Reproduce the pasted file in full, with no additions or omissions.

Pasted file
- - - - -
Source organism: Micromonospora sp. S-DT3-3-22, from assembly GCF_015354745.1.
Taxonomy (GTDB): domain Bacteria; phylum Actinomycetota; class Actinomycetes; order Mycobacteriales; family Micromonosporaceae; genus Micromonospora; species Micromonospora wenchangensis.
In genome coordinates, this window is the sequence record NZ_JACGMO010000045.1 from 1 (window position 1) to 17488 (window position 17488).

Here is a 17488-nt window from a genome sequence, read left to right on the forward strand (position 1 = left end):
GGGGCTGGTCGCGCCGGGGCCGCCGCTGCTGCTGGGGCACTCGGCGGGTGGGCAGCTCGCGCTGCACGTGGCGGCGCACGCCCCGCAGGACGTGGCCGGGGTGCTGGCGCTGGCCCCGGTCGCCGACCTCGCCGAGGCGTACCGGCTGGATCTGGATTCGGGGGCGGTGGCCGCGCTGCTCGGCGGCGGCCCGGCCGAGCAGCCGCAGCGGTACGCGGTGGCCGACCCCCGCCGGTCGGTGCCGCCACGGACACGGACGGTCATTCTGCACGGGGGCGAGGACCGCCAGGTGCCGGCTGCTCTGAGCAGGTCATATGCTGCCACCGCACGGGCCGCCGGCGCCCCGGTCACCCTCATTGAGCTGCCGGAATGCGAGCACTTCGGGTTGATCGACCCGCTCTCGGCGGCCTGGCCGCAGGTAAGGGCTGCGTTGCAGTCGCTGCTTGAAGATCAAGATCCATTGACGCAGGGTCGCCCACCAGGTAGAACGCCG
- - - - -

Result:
Source organism: Micromonospora sp. S-DT3-3-22, from assembly GCF_015354745.1.
Taxonomy (GTDB): domain Bacteria; phylum Actinomycetota; class Actinomycetes; order Mycobacteriales; family Micromonosporaceae; genus Micromonospora; species Micromonospora wenchangensis.
In genome coordinates, this window is the sequence record NZ_JACGMO010000045.1 from 1 (window position 1) to 17488 (window position 17488).

Here is a 17488-nt window from a genome sequence, read left to right on the forward strand (position 1 = left end):
GGGGCTGGTCGCGCCGGGGCCGCCGCTGCTGCTGGGGCACTCGGCGGGTGGGCAGCTCGCGCTGCACGTGGCGGCGCACGCCCCGCAGGACGTGGCCGGGGTGCTGGCGCTGGCCCCGGTCGCCGACCTCGCCGAGGCGTACCGGCTGGATCTGGATTCGGGGGCGGTGGCCGCGCTGCTCGGCGGCGGCCCGGCCGAGCAGCCGCAGCGGTACGCGGTGGCCGACCCCCGCCGGTCGGTGCCGCCACGGACACGGACGGTCATTCTGCACGGGGGCGAGGACCGCCAGGTGCCGGCTGCTCTGAGCAGGTCATATGCTGCCACCGCACGGGCCGCCGGCGCCCCGGTCACCCTCATTGAGCTGCCGGAATGCGAGCACTTCGGGTTGATCGACCCGCTCTCGGCGGCCTGGCCGCAGGTAAGGGCTGCGTTGCAGTCGCTGCTTGAAGATCAAGATCCATTGACGCAGGGTCGCCCACCAGGTAGAACGCCG